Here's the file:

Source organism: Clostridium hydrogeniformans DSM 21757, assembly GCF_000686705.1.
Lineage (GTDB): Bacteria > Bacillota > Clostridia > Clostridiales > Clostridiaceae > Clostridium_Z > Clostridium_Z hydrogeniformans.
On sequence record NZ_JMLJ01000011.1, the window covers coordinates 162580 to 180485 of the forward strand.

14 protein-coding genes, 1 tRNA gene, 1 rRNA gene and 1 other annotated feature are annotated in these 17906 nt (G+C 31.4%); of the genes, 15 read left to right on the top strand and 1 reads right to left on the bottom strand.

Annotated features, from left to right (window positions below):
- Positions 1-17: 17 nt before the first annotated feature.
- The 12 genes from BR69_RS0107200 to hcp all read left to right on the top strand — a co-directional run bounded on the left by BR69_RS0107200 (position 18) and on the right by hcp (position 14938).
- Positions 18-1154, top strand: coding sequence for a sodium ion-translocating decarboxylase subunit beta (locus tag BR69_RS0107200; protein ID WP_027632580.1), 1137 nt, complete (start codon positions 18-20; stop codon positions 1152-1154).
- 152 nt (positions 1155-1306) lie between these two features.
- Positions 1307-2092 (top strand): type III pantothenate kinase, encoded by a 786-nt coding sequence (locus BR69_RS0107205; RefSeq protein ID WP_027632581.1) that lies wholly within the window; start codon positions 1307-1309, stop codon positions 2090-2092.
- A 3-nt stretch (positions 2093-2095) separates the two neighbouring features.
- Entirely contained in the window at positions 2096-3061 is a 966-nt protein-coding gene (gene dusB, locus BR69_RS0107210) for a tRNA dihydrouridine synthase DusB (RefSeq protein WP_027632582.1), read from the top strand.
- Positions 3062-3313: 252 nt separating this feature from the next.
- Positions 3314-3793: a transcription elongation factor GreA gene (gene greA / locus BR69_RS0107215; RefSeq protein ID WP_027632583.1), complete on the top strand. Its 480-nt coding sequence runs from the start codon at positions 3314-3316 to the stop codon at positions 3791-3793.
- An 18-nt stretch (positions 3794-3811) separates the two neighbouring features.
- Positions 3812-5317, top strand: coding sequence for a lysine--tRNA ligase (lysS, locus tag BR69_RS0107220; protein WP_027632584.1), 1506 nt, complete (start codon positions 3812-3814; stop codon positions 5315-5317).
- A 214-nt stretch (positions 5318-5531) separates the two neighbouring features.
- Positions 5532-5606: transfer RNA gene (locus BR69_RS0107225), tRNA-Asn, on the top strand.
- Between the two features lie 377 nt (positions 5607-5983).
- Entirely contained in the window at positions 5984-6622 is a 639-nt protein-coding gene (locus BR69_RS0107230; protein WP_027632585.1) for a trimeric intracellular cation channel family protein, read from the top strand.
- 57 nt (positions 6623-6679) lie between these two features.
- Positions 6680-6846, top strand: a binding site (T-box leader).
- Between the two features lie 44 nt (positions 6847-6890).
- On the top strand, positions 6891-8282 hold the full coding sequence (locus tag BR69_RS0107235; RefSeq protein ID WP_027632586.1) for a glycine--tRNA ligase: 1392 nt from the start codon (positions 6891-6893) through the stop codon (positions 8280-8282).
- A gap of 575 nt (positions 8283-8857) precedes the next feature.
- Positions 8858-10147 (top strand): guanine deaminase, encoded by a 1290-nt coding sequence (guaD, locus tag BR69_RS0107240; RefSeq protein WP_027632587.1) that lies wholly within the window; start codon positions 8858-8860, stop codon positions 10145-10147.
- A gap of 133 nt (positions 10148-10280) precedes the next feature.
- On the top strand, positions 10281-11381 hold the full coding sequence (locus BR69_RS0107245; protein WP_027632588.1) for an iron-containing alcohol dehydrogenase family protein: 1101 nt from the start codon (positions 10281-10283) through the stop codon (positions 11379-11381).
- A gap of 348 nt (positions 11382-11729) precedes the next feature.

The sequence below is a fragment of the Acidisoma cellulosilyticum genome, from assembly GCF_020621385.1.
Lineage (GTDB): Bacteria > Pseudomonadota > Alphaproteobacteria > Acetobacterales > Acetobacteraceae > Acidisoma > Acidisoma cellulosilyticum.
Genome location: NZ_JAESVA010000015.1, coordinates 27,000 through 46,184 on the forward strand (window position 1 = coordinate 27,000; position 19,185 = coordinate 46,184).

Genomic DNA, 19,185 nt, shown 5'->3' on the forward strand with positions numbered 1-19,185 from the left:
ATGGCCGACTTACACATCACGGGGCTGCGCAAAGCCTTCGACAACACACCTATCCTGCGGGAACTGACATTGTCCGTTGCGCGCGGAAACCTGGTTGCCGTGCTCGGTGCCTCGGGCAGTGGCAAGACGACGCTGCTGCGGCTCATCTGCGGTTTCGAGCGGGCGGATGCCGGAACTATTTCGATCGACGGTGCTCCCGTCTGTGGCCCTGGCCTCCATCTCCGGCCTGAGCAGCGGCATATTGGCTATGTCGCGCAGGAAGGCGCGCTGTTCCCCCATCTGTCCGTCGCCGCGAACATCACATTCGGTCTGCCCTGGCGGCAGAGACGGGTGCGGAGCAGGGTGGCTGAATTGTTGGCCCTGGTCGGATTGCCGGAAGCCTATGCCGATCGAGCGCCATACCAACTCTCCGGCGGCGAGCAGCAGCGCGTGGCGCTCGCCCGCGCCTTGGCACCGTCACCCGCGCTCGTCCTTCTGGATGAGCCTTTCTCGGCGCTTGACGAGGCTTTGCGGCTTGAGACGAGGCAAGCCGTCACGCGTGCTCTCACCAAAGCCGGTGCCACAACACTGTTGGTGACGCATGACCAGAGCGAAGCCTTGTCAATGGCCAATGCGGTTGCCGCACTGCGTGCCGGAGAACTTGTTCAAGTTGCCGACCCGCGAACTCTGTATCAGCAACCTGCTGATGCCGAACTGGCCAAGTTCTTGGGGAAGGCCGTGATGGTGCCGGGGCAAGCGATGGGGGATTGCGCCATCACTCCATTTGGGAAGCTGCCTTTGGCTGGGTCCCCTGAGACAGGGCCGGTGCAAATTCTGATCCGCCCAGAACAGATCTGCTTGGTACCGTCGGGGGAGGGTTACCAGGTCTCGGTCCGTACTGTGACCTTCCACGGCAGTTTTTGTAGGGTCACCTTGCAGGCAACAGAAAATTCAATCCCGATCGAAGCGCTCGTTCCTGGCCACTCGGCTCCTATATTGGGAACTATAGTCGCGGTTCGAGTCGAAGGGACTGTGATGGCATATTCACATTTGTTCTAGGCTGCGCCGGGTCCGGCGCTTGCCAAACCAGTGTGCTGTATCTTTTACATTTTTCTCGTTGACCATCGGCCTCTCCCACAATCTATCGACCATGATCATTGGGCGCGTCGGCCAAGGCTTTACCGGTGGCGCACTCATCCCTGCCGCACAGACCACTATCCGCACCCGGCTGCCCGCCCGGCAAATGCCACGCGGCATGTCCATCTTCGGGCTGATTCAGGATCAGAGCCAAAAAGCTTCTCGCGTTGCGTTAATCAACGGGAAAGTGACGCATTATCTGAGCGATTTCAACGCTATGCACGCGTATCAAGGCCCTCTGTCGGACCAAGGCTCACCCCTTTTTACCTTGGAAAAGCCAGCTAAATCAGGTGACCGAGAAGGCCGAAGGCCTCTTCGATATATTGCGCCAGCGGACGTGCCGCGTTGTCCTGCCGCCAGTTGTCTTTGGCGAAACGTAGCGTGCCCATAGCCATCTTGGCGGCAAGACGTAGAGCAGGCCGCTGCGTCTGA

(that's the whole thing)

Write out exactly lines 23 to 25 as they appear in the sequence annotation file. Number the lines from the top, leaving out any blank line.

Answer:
- Between the two features lie 44 nt (positions 6847-6890).
- On the top strand, positions 6891-8282 hold the full coding sequence (locus tag BR69_RS0107235; RefSeq protein ID WP_027632586.1) for a glycine--tRNA ligase: 1392 nt from the start codon (positions 6891-6893) through the stop codon (positions 8280-8282).
- A gap of 575 nt (positions 8283-8857) precedes the next feature.